The snow is melting, the grass is getting greener, and the trees and plants are showing signs of life. Instead of snowflakes and a wintry chill, spring is in the air! Along with the joy a new season brings, some not-so-pleasant friends can accompany it, like the allergens that hitch a ride in the breeze.
If you are suffering from spring allergies, and antihistamines aren’t cutting the symptoms, you want to find natural alternatives, or you just want to discover the root cause, read on.
In this article, I’ll explain why some root problems can cause allergies to act up, what can be done to help you stop suffering from seasonal allergies, and the supplement we most recommend for taming allergy symptoms.
Symptoms of seasonal allergies
No matter what season it is, allergies are never enjoyable. Dr. Paul and I frequently hear complaints from patients who come to the clinic about their allergies. For some, symptoms may bring mild discomfort, but for others, the symptoms can be severe.
Some of the most common symptoms of seasonal spring allergies include:
Itchy eyes, nose, and/or throat
Dark circles under the eyes
Mouth-breathing (which can affect your sleep, among other things)
The top 5 causes of spring allergies (you may not think about)
Why is it that some people get allergies so aggressively, some get mild allergy symptoms, and others don’t have them at all? Many people just try to get through the season and live with the miserable symptoms, but it could be a sign of underlying problems.
If you’re experiencing allergies, it’s important to ask why your immune system is being triggered in the first place.
There are several reasons why allergic reactions and intensity vary so greatly. Here are the top five causes of seasonal allergies:
- Leaky gut
- Imbalance of microbiome (dysbiosis)
- Food allergies and sensitivities
- Mold exposure
- Nutritional deficiencies
The biggest cause of allergies Dr. Paul and I see in the office is leaky gut. We have been shocked at the frequency of this being the cause of allergies flaring up. Frequently, Dr. Paul and I will direct people’s diets, their guts begin healing, and they notice their allergies have greatly improved.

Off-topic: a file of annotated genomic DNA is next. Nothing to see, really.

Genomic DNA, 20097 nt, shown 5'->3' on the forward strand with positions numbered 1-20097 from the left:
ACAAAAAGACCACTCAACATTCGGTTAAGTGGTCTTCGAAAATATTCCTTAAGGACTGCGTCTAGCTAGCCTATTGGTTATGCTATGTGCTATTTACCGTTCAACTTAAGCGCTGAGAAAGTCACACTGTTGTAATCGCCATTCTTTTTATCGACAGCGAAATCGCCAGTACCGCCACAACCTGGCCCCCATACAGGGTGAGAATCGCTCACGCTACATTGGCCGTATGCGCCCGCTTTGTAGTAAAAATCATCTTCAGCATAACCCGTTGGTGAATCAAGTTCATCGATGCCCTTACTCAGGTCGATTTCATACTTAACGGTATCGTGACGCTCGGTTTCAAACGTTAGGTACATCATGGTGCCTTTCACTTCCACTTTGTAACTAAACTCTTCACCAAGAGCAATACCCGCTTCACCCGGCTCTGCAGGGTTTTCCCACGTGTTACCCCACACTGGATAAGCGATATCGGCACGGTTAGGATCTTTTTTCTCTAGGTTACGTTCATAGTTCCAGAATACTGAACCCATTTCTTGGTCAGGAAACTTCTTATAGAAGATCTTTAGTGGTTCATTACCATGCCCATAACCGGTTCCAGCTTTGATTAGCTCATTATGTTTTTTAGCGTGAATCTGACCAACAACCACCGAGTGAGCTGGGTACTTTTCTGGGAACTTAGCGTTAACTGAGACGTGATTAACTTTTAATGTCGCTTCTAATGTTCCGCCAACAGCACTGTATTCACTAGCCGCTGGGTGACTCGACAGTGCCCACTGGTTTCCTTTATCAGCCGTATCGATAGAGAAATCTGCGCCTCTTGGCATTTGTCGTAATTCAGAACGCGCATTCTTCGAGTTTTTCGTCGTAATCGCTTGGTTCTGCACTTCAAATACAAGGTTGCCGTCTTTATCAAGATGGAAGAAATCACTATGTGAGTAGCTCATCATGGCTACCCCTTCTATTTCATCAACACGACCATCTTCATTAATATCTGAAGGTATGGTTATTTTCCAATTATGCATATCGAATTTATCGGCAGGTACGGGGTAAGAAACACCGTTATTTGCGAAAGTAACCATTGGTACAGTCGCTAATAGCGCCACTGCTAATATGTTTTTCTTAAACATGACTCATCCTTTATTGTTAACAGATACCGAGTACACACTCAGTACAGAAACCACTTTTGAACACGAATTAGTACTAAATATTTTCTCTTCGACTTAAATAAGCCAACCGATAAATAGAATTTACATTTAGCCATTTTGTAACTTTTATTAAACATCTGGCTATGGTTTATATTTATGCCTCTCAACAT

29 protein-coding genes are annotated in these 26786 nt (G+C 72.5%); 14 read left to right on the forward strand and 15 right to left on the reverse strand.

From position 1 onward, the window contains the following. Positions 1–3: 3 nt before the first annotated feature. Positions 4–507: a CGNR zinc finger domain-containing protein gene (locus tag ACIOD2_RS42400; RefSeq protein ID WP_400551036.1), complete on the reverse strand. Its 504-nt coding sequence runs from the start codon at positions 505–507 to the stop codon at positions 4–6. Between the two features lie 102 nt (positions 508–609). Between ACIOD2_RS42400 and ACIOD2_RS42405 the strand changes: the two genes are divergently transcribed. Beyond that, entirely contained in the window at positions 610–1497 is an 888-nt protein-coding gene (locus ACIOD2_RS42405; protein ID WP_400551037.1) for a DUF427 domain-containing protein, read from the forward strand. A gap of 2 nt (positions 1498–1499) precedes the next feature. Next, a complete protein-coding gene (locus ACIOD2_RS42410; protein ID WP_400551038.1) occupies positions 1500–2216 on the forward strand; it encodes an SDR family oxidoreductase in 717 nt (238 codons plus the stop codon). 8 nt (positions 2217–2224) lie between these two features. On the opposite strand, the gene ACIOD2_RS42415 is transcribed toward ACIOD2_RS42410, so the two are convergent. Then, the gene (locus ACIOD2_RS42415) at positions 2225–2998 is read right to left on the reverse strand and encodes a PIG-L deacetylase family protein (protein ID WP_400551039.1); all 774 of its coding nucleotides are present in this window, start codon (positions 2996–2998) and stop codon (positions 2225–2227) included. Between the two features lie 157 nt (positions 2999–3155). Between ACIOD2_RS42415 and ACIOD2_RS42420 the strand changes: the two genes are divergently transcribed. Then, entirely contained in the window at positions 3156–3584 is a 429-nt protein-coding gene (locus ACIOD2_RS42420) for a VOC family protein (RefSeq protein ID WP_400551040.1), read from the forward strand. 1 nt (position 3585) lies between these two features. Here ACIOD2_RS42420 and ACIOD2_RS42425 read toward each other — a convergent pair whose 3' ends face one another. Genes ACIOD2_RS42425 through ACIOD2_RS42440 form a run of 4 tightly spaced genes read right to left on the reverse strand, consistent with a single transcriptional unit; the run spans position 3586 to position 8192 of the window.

The term “Leaky gut” is used to describe a compromised gut barrier. It describes when the barrier system of the gut begins to break down. This breakdown is problematic because the barrier prevents unwanted foreign substances (antigens) from getting through the barrier and into your bloodstream. These foreign substances can be undigested food proteins, bacteria/microbes or toxins.
Your immune system becomes overactive and overburdened. Once again, your immune system is prioritizing whatever it thinks it needs to fight and tries to protect you by prioritizing the battle against a particular offender. This leads to an easily overburdened body when met with environmental problems on top of the existing issue.
Your gut health plays a major role in how your immune system functions.
Studies have shown that people with seasonal allergies have a more imbalanced microbiome, also known as dysbiosis.
The microbiome of your gut is a complex community of microorganisms, and there must be a healthy balance among the many different types of organisms. You don’t want too much of one type of bacteria, especially ones that create inflammation, like gram-negative bacteria, parasites, fungus, yeast, and viruses. This is why probiotics are so often used to help rebalance the diversity of bacteria in the gut.